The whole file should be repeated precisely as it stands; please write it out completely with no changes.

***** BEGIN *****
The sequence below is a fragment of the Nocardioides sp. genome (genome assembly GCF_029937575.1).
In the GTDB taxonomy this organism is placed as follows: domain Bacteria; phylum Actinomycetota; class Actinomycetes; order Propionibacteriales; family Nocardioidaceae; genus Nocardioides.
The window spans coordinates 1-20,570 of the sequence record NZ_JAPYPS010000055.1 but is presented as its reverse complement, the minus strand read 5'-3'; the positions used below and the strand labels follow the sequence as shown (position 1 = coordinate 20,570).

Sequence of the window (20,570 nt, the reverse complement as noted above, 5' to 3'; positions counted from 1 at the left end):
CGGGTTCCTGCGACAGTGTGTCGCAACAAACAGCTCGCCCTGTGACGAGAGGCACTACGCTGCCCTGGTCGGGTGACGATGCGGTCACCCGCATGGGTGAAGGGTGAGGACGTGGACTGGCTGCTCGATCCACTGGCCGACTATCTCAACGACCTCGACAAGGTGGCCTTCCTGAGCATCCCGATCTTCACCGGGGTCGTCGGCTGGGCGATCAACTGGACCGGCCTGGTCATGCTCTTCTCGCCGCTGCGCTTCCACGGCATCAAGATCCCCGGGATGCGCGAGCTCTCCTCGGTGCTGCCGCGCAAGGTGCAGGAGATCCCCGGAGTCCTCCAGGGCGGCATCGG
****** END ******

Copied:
The sequence below is a fragment of the Nocardioides sp. genome (genome assembly GCF_029937575.1).
In the GTDB taxonomy this organism is placed as follows: domain Bacteria; phylum Actinomycetota; class Actinomycetes; order Propionibacteriales; family Nocardioidaceae; genus Nocardioides.
The window spans coordinates 1-20,570 of the sequence record NZ_JAPYPS010000055.1 but is presented as its reverse complement, the minus strand read 5'-3'; the positions used below and the strand labels follow the sequence as shown (position 1 = coordinate 20,570).

Sequence of the window (20,570 nt, the reverse complement as noted above, 5' to 3'; positions counted from 1 at the left end):
CGGGTTCCTGCGACAGTGTGTCGCAACAAACAGCTCGCCCTGTGACGAGAGGCACTACGCTGCCCTGGTCGGGTGACGATGCGGTCACCCGCATGGGTGAAGGGTGAGGACGTGGACTGGCTGCTCGATCCACTGGCCGACTATCTCAACGACCTCGACAAGGTGGCCTTCCTGAGCATCCCGATCTTCACCGGGGTCGTCGGCTGGGCGATCAACTGGACCGGCCTGGTCATGCTCTTCTCGCCGCTGCGCTTCCACGGCATCAAGATCCCCGGGATGCGCGAGCTCTCCTCGGTGCTGCCGCGCAAGGTGCAGGAGATCCCCGGAGTCCTCCAGGGCGGCATCGG